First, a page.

This book has reviewed several times for the Cannonball Read and is how it ended up on my radar at all (which is how oh so many books end up in front of me). I am a history nerd so a rundown of thirteen historical relationships that did not end well sounded great to me. I have to tell you, I slammed through this book in two sittings.
Quick review: a witty, friendly, informally written but well informed gathering of information that you should absolutely read as a palate cleanser or any other quick read format.
Longer review: All of the above is true, but that doesn’t mean that this book isn’t without its flaws. There are flaws. The tone of this book worked for me perfectly. This is not intended to be a serious historical monograph, this is a longform listicle. AND THAT’S OKAY. Any author who uses parenthetical asides to share personal information about themselves or point out the only time we are likely to feel sympathy for a historical figure is my kind of author. But I understand that this is not for everyone.
The thing that has me rounding this book down to a three star rating instead of the four stars many others have given is that while I was entertained, there were definitely chapters which went on much too long. Looking at you Henry VIII. That’s a well-known tidbit, those two beheadings, we could have moved along. The Nero, Eleanor of Aquitaine, Timothy Dexter, and Edith Wharton chapters were the most interesting to me personally. Eleanor rocks, Nero and Dexter were crazypants, and Wharton just made me sad for her and reminded me I still need to read and/or watch Age of Innocence. You can bet that’s going on our vote for the next Cannonball Read Book Club (voting for Classics with movie/TV adaptations should happen sometime around October 15…)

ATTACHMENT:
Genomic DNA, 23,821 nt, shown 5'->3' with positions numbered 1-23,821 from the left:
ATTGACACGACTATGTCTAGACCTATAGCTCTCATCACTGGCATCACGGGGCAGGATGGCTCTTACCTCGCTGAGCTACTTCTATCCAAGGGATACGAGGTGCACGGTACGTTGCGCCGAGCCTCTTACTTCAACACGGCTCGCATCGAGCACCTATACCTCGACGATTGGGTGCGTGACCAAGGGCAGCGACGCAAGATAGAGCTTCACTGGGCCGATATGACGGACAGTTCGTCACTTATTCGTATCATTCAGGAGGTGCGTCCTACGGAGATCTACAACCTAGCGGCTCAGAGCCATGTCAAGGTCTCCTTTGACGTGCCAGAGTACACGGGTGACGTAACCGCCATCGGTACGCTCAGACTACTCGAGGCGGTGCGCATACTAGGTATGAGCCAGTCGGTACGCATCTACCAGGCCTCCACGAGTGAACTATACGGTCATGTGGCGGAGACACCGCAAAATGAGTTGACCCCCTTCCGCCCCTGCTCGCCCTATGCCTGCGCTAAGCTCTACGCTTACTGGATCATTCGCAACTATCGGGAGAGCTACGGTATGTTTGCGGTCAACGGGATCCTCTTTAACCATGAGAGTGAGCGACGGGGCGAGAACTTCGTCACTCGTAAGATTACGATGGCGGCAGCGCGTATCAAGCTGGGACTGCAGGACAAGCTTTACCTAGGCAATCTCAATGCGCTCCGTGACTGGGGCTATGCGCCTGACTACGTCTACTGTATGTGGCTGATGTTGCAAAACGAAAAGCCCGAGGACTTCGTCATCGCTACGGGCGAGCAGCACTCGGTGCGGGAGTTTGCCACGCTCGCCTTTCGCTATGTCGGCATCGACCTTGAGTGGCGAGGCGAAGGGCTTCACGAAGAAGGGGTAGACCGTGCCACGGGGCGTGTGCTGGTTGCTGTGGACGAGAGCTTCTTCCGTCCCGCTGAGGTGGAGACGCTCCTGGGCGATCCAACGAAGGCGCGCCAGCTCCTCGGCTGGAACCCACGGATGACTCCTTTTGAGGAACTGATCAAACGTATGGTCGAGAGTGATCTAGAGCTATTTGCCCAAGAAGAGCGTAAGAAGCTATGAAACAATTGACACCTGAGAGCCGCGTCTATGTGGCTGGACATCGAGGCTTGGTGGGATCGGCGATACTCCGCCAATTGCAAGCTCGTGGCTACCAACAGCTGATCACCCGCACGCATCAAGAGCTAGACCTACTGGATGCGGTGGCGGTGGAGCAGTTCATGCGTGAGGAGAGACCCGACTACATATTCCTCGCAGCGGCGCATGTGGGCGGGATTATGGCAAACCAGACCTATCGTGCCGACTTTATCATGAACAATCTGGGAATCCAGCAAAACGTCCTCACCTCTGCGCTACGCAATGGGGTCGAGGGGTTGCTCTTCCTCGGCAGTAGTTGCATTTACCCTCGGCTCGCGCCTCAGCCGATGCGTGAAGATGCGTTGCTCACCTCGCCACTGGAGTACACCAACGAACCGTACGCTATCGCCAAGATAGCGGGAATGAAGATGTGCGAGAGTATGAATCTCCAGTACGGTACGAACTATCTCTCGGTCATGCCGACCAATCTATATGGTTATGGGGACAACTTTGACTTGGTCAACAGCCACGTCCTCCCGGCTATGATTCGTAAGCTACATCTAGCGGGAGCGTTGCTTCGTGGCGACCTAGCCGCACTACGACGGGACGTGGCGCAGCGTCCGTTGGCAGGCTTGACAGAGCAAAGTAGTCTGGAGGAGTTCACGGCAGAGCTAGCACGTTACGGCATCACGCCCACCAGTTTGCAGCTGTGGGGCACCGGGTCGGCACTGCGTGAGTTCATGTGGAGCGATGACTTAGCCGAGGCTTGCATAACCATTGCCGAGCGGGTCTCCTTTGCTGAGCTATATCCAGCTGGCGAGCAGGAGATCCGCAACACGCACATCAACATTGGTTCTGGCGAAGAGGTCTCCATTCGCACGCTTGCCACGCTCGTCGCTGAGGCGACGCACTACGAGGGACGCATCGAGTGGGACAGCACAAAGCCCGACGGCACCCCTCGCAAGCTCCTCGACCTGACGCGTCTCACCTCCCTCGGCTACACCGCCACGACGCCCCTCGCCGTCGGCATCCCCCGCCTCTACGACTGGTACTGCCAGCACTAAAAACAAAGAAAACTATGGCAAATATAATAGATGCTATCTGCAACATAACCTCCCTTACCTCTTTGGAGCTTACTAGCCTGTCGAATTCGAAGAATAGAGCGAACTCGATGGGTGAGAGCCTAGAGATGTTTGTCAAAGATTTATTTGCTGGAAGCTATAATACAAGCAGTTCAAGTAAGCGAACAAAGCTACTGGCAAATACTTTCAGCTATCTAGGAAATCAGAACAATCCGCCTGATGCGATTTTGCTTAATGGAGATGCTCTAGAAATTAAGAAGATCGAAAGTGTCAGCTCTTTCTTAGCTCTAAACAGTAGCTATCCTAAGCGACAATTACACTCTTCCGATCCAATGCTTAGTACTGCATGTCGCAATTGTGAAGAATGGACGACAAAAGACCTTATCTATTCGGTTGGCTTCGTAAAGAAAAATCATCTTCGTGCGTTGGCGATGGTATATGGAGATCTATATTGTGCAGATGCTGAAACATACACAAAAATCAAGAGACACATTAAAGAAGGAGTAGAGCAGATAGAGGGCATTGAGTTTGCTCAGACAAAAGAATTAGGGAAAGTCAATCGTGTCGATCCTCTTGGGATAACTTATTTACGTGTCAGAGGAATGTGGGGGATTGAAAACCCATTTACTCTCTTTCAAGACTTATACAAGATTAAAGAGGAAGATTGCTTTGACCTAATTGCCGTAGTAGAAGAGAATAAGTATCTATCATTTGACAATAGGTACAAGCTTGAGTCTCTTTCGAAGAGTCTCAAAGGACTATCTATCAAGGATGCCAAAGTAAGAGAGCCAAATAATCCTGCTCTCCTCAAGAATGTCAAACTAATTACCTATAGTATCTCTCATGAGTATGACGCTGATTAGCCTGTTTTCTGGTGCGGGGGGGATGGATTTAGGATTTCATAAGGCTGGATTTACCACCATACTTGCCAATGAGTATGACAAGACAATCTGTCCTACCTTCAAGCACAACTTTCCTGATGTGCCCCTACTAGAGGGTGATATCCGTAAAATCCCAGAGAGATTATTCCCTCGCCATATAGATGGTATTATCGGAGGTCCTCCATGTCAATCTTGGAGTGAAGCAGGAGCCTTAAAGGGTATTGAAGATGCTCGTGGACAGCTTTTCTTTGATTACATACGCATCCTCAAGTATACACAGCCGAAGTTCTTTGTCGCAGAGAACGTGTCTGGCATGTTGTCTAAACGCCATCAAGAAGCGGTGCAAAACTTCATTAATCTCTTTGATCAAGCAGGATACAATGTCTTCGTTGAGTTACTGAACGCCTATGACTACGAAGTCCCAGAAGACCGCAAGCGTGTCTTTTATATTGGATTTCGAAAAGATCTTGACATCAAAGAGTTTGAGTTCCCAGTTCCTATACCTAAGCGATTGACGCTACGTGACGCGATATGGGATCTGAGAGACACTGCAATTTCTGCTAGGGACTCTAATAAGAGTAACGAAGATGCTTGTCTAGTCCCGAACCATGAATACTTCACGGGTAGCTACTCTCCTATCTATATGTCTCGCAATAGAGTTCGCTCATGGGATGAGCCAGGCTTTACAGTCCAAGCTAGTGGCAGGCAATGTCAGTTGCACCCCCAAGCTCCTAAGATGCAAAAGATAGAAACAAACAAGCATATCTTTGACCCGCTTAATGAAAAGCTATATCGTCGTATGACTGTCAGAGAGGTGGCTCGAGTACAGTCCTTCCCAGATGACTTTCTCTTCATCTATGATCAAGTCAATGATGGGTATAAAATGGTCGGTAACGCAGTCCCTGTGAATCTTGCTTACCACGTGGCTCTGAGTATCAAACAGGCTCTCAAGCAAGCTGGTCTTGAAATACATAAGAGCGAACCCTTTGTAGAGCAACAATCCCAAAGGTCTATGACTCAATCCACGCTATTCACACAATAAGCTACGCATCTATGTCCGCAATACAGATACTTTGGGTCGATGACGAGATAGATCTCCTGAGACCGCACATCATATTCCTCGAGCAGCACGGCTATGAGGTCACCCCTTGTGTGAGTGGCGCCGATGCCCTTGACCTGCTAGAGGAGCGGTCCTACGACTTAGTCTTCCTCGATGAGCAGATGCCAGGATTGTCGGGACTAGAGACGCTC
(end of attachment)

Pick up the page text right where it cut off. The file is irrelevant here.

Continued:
This book was read and reviewed as part of the charitable Cannonball Read.